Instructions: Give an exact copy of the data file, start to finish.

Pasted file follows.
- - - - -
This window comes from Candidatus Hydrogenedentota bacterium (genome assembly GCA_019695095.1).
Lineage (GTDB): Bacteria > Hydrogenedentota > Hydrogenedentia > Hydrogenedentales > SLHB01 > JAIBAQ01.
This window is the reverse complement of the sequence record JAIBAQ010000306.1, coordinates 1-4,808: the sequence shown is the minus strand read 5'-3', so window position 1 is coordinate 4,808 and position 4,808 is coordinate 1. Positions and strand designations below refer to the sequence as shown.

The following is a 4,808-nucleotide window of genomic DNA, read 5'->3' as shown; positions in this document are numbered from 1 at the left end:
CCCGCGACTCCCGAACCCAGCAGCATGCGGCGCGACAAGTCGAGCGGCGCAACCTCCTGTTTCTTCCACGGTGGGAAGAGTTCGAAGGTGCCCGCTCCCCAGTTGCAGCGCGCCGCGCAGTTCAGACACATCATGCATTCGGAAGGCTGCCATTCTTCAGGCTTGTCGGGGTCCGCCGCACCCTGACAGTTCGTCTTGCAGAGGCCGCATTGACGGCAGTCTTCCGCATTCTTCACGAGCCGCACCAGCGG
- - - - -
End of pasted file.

This window comes from Candidatus Hydrogenedentota bacterium (genome assembly GCA_019695095.1).
Lineage (GTDB): Bacteria > Hydrogenedentota > Hydrogenedentia > Hydrogenedentales > SLHB01 > JAIBAQ01.
This window is the reverse complement of the sequence record JAIBAQ010000306.1, coordinates 1-4,808: the sequence shown is the minus strand read 5'-3', so window position 1 is coordinate 4,808 and position 4,808 is coordinate 1. Positions and strand designations below refer to the sequence as shown.

The following is a 4,808-nucleotide window of genomic DNA, read 5'->3' as shown; positions in this document are numbered from 1 at the left end:
CCCGCGACTCCCGAACCCAGCAGCATGCGGCGCGACAAGTCGAGCGGCGCAACCTCCTGTTTCTTCCACGGTGGGAAGAGTTCGAAGGTGCCCGCTCCCCAGTTGCAGCGCGCCGCGCAGTTCAGACACATCATGCATTCGGAAGGCTGCCATTCTTCAGGCTTGTCGGGGTCCGCCGCACCCTGACAGTTCGTCTTGCAGAGGCCGCATTGACGGCAGTCTTCCGCATTCTTCACGAGCCGCACCAGCGG